Friday, May 02, 2008

The Fruits of Poetry Friday

I've always had a gentle approach to poetry when it comes to homeschooling. I don't really do formal "poetry units" because I've seen kids turn their poetry switches off forever after such things and I didn't want that to happen with my own children.

My way has been the subtle way. Read some poetry at breakfast. Share something I love. Take them to a reading.

At first, Poetry Friday was just for me. I enjoyed making the rounds to see what others were sharing, and I enjoyed sharing some of my favorite poetry, too.

Then, I gently invited the children in. Every Friday in our homeschool became Poetry Friday. I read something to them and we laughed about it, or pondered it or made a connection to something else. I didn't require anything of them -- they didn't have to recite, memorize or dissect. Just listen. They could write poetry if they wanted to, if they felt called to, but no one had to. Not everyone, after all, is a poet.

The kids have shown me before that Poetry Friday and other gentle approaches are working if by "working" I mean that they have developed an interest in and a love for poetry. They like to write their own poems, when inspiration strikes (and they've felt a poet's anguish when the words won't flow.)

The latest sign that Poetry Friday is a full-fledged part of our gentle approach to poetry came from Ramona. She came to me last week, latest issue of Your Big Backyard in hand, and said, "Mommy! They have poems about fish in here this month! We can read these poems for Poetry Friday! And we can read them right now!"

And we did. And we will.


Kelly at Big A little a is hosting this week and kicks it off with a charming, sniffly, but realistic ode to her graduating seniors.


Sally Thomas said...

I am with you on the gentle approach, though I've had pangs of conscience along the way about not requiring at least a little memorization, because it is nice to have things written in your mind that way. But then I taught this high-school co-op English class this year, and the first thing one of my sweet students said was, "Will we have to memorize poems in this class," and when I said no -- because I didn't think I could stay on top of making people do that -- there was a general sigh of relief. That spoke volumes to me.

On the other hand, I was someplace with my little kids -- and if I wait a minute, it will come to me; oh, right, I think we were at Mass, actually, on Wednesday. Anyway, so we were at Mass, and in the quiet at one point, I heard my four-year-old whispering to herself, "Ducks are down a-dabbling,/Up-tails all!" Some things you just can't NOT memorize . . . even when you're not trying to memorize them!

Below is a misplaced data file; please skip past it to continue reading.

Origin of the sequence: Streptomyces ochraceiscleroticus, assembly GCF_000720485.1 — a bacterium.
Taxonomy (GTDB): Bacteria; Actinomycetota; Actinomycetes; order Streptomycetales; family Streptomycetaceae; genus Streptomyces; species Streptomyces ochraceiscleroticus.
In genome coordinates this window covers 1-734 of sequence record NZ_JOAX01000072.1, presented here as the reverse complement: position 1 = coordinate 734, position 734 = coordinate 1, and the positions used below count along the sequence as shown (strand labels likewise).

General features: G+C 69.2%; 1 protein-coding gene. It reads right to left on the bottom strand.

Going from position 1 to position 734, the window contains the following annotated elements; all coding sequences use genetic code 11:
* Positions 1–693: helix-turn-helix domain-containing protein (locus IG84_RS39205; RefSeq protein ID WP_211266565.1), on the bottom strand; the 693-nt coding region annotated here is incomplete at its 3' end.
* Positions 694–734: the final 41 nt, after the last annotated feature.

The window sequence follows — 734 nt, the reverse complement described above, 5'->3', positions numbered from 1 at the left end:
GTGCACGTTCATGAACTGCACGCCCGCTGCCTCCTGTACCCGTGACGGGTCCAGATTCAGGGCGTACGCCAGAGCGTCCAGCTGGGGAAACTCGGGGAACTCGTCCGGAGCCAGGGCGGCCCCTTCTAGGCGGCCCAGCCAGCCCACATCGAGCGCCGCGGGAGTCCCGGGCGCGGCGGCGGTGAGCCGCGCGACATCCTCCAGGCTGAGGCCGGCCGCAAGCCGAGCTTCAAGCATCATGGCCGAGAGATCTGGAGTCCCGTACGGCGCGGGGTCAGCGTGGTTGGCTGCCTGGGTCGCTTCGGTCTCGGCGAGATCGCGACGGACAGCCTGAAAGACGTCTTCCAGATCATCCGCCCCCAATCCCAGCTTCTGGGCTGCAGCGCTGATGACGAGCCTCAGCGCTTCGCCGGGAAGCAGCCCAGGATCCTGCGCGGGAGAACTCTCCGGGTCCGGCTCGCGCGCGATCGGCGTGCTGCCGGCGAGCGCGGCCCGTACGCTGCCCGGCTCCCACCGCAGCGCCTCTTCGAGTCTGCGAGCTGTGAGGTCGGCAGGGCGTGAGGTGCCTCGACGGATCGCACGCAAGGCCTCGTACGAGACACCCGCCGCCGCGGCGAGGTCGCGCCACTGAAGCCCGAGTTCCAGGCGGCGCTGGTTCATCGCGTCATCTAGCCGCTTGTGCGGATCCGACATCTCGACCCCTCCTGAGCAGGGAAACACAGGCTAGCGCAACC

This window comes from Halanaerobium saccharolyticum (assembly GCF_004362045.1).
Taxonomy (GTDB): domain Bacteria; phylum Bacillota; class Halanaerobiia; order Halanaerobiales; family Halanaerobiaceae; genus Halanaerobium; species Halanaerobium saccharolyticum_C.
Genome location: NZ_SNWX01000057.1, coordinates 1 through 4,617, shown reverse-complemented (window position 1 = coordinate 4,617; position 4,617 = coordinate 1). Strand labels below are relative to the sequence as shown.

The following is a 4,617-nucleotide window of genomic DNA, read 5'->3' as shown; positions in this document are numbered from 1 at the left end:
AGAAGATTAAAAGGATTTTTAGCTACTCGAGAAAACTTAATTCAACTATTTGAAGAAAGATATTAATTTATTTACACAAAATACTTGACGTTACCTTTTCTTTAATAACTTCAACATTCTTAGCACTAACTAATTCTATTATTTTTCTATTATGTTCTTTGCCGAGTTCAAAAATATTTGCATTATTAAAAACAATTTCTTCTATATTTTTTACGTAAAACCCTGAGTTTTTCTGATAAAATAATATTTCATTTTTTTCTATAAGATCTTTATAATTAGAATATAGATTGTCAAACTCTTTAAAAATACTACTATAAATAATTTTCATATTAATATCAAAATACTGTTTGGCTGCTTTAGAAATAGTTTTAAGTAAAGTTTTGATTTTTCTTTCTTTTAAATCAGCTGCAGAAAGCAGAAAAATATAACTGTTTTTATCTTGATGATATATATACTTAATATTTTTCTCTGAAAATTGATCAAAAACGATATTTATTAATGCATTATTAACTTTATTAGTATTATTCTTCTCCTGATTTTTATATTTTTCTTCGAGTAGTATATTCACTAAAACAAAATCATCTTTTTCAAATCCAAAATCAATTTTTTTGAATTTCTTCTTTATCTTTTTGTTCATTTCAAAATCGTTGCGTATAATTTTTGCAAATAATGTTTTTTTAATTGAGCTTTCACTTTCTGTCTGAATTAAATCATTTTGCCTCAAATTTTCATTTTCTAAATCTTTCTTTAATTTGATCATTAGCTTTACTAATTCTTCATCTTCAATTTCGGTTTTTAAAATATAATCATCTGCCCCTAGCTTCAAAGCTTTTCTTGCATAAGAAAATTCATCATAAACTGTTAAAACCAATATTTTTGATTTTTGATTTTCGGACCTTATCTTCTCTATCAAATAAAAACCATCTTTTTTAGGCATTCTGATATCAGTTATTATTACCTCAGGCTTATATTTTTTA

(and you should really come and play Progressive-Allusive Poem over at my blog! We need some more lines!).

sarah said...

I agree with you, this is a beautiful way to inspire a natural love for poetry. It's similar to what I do myself (although I am even more lax!)

However, I must also say that we've had great fun a couple of times really sinking our teeth into the meaning, subtexts, and structure of a poem. Robert Frost's "Stopping By Woods" is one we particularly enjoyed in this way.

Anonymous said...

You inspired me to head out with a pile of poetry books today. It was delightful.

Anonymous said...

I have taken a similar approach in my classroom. No more poetry units because it is April! We do poetry all year and I think their reading and writing have greatly benefited. They choose to write poetry all the time.

Sarah Reinhard said...

Oh Karen.


If you lived closer, I'd drive right over and hug you.

(Feeling a little emotional this morning, Sarah? Why, Karen, what makes you say that?)

You see, when you share things like this, little glimpses of your homeschooling life, I not only yearn ever more to homeschool, I also see HOW IT WORKS successfully and WHAT I WOULD LOVE about it.

(Not trying to blow out your ears with that shouting. Not only EMOTIONAL this AM but also ENTHUSIASTIC. Oh wait, neither of those is unusual.)

Anyway, thanks. :)

Karen Edmisten said...

Mrs. T -- yes, I think that memorization will come, after the love. :-) And, Patience, I'm not opposed to analysis, of course! I just think it will arise naturally out of the love for poetry and the desire to better understand it. Jenn, your day looked delightful indeed! Alotalot -- what a great class you must have. And, Sarah, are you feeling a little emotional this morning? :-) Well, however you're feeling, I must say that your comment made my day.

Sarah Reinhard said...

I made your day? Wow. Glad to hear it.

And this morning, not so emotional. Sleep-deprived, YES (teething infant, though I'm not wishing her forward at all!). Emotional, not so much.

(Annoyed? Irritable? Well, let's just not start listing them...)